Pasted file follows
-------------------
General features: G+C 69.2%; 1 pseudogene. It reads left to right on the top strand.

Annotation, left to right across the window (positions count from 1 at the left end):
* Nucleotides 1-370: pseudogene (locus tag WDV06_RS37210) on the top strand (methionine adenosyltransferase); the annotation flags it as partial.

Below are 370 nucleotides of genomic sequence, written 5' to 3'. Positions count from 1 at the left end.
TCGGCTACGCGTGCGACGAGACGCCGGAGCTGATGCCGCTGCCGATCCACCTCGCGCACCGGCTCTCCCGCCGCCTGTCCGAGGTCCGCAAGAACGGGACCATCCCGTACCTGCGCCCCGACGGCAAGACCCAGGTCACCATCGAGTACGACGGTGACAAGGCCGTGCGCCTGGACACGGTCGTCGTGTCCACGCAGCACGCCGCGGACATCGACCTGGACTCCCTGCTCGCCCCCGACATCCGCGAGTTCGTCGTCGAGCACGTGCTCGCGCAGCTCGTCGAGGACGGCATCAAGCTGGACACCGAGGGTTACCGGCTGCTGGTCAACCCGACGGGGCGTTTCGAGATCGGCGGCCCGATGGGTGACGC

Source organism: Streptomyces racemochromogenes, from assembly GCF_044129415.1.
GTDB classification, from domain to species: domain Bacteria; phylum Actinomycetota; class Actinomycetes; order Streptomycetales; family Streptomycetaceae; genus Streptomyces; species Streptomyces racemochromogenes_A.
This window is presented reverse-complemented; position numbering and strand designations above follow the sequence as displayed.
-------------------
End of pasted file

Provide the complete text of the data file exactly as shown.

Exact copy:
General features: G+C 69.2%; 1 pseudogene. It reads left to right on the top strand.

Annotation, left to right across the window (positions count from 1 at the left end):
* Nucleotides 1-370: pseudogene (locus tag WDV06_RS37210) on the top strand (methionine adenosyltransferase); the annotation flags it as partial.

Below are 370 nucleotides of genomic sequence, written 5' to 3'. Positions count from 1 at the left end.
TCGGCTACGCGTGCGACGAGACGCCGGAGCTGATGCCGCTGCCGATCCACCTCGCGCACCGGCTCTCCCGCCGCCTGTCCGAGGTCCGCAAGAACGGGACCATCCCGTACCTGCGCCCCGACGGCAAGACCCAGGTCACCATCGAGTACGACGGTGACAAGGCCGTGCGCCTGGACACGGTCGTCGTGTCCACGCAGCACGCCGCGGACATCGACCTGGACTCCCTGCTCGCCCCCGACATCCGCGAGTTCGTCGTCGAGCACGTGCTCGCGCAGCTCGTCGAGGACGGCATCAAGCTGGACACCGAGGGTTACCGGCTGCTGGTCAACCCGACGGGGCGTTTCGAGATCGGCGGCCCGATGGGTGACGC

Source organism: Streptomyces racemochromogenes, from assembly GCF_044129415.1.
GTDB classification, from domain to species: domain Bacteria; phylum Actinomycetota; class Actinomycetes; order Streptomycetales; family Streptomycetaceae; genus Streptomyces; species Streptomyces racemochromogenes_A.
This window is presented reverse-complemented; position numbering and strand designations above follow the sequence as displayed.